In a recent interview with Australia’s newly elected Prime Minister, Tony Abbott, Australian journalist Andrew Bolt displayed the extent of his well-known racism when the discussion turned to Australia’s indigenous people. It went thus:
AB: I assume you believe all Australians should be treated equally on the grounds of race and ethnic origin.
AB: Why do you then want the Constitution rewritten so that some Australians are given different status on the grounds of their racial ancestry?
PM: Well, that's not I want [sic]. I want to appropriately acknowledge indigenous people in the Constitution. Now, that doesn't necessarily mean that we have two classes of Australian citizens, and any proposed amendment that did in effect create two classes of citizens wouldn't be put forward by me, and would deserve to fail if it was.
AB: But dividing people by race …
PM: Yeah, but you're assuming that anything along these lines will divide people by race.
AB: Yes, I do.
PM: Well, I don't accept that this is mission impossible.
The words ‘racist’ and ‘racism’ have been universally accepted as being derogatory in the sense that the words are usually used to convey a negative perception of a person or a persons attitude to people of a different race, culture or religion. A racist is a person of one race who, for whatever reason, hates people of another race simply on the basis that those other people are of a different race. The hatred is usually accompanied by, or more usually caused by, an innate fear of the other and/or a sense of superiority over the other. That sense of superiority usually revolves around sense of cultural superiority and/or differences in physical appearance which to the racist denotes both cultural and physical superiority.
What Bolt attempts to do is deny his racism while at the same time promote it and, in order to achieve this, he has developed a rhetoric that tries to ‘invert’ his racism. He does this by insisting that, if we recognise the differences in other people’s cultures, religion, heritage and physical appearance, then that in itself is racism. In other words, recognising the positive aspects of people of different colour, religion, culture or heritage is to Bolt as much racism as the more usual negative characteristics that we think of when considering and using the words ‘racist’ and ‘racism’.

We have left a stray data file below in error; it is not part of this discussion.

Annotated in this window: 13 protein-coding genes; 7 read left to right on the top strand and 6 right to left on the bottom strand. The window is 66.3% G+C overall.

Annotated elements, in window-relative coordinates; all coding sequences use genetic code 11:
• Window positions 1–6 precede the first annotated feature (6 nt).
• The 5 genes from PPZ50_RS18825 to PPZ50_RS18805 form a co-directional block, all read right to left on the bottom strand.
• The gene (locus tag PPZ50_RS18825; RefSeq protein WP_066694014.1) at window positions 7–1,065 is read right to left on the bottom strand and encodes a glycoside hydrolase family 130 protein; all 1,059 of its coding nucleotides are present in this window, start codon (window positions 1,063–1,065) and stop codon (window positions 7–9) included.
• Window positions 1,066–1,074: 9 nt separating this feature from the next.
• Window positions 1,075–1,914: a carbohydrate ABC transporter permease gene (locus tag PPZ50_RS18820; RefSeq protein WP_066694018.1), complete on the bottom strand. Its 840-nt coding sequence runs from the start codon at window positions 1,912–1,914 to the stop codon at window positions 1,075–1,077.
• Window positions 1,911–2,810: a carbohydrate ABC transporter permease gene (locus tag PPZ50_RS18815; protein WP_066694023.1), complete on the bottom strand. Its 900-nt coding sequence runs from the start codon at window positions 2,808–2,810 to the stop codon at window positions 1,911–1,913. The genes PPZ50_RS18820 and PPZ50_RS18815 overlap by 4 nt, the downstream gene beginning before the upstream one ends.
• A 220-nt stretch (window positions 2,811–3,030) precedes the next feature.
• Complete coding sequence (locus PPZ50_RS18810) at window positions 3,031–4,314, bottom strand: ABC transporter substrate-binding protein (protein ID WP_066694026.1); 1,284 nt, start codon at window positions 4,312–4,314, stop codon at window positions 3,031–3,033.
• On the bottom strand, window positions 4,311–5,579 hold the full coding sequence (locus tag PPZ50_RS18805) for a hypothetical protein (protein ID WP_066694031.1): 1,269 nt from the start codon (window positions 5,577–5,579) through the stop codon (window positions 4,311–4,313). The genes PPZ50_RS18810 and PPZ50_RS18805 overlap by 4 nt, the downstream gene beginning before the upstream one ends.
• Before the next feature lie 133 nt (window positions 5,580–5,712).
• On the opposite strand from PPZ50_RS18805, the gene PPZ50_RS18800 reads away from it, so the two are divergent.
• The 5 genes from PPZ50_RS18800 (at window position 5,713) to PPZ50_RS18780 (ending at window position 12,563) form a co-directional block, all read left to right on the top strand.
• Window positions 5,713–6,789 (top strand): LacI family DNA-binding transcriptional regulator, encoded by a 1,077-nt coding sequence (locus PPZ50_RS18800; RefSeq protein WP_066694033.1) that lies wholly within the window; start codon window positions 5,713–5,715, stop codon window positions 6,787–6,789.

Where Bolt’s attempts to hoodwink us fails is in what he offers as an alternative – and it is this that betrays his racism.
What Bolt says he wants is for all Australians to be treated equally. The problem here, however, is what Bolt wants to set as the standard by which equality is attained – and that for Bolt is a white Anglo-European-Judea-Christian dominated Western orientated monocultural society which others, if they must be here, are expected to adopt and assimilate into leaving their own cultures and religions behind. Bolt insists that ‘they’ become like ‘us’ and that they not be allowed to integrate ‘their’ culture and religion into ‘ours’.
Bolt wants to deny Australia’s Indigenous people their right to recognition as Australia’s first people in a future revised constitution. He supports the crackpot ideas of Keith Windschuttle who denies the ‘stolen generations’ and denies that widespread massacres and ethnic cleansing of Aboriginal people by white settlers occurred during colonisation.
Bolt is the quintessential Australian racist; he denies that he is a racist and accuses anyone that attempts to recognise the attributes of the culture, heritage and religion of others as being racist against white Anglo-European-Judea-Christians who want a Western orientated monocultural nation.
The very idea of a multicultural, multiracial society that recognises the virtues of the culture, heritage and religion of different races co-existing in our nation is a complete anathema to Andrew Bolt.